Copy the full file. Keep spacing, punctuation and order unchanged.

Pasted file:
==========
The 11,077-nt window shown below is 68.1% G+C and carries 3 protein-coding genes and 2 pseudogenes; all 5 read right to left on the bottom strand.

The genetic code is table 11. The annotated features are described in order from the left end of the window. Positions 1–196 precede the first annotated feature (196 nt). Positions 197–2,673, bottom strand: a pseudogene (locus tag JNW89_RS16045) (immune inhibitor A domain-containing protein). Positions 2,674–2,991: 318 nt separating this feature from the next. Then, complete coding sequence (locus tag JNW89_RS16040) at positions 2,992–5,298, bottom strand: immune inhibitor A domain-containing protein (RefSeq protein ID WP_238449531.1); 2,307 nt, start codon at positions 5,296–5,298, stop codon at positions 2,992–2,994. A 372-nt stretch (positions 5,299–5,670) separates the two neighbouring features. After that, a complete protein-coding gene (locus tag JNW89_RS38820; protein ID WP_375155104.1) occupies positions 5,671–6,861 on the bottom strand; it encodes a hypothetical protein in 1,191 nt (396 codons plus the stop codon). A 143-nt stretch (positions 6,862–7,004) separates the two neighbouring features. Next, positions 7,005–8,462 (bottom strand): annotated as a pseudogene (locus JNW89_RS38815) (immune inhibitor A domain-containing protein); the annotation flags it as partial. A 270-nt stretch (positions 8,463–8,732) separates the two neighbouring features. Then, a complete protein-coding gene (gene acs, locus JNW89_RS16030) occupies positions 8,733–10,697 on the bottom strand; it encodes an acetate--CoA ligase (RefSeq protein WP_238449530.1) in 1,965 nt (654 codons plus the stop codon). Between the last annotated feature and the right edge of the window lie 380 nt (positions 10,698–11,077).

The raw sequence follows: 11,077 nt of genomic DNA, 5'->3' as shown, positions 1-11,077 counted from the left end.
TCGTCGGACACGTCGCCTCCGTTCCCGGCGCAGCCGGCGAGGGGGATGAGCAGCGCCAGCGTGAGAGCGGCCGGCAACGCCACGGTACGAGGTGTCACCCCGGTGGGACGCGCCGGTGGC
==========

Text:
The 11,077-nt window shown below is 68.1% G+C and carries 3 protein-coding genes and 2 pseudogenes; all 5 read right to left on the bottom strand.

The genetic code is table 11. The annotated features are described in order from the left end of the window. Positions 1–196 precede the first annotated feature (196 nt). Positions 197–2,673, bottom strand: a pseudogene (locus tag JNW89_RS16045) (immune inhibitor A domain-containing protein). Positions 2,674–2,991: 318 nt separating this feature from the next. Then, complete coding sequence (locus tag JNW89_RS16040) at positions 2,992–5,298, bottom strand: immune inhibitor A domain-containing protein (RefSeq protein ID WP_238449531.1); 2,307 nt, start codon at positions 5,296–5,298, stop codon at positions 2,992–2,994. A 372-nt stretch (positions 5,299–5,670) separates the two neighbouring features. After that, a complete protein-coding gene (locus tag JNW89_RS38820; protein ID WP_375155104.1) occupies positions 5,671–6,861 on the bottom strand; it encodes a hypothetical protein in 1,191 nt (396 codons plus the stop codon). A 143-nt stretch (positions 6,862–7,004) separates the two neighbouring features. Next, positions 7,005–8,462 (bottom strand): annotated as a pseudogene (locus JNW89_RS38815) (immune inhibitor A domain-containing protein); the annotation flags it as partial. A 270-nt stretch (positions 8,463–8,732) separates the two neighbouring features. Then, a complete protein-coding gene (gene acs, locus JNW89_RS16030) occupies positions 8,733–10,697 on the bottom strand; it encodes an acetate--CoA ligase (RefSeq protein WP_238449530.1) in 1,965 nt (654 codons plus the stop codon). Between the last annotated feature and the right edge of the window lie 380 nt (positions 10,698–11,077).

The raw sequence follows: 11,077 nt of genomic DNA, 5'->3' as shown, positions 1-11,077 counted from the left end.
TCGTCGGACACGTCGCCTCCGTTCCCGGCGCAGCCGGCGAGGGGGATGAGCAGCGCCAGCGTGAGAGCGGCCGGCAACGCCACGGTACGAGGTGTCACCCCGGTGGGACGCGCCGGTGGC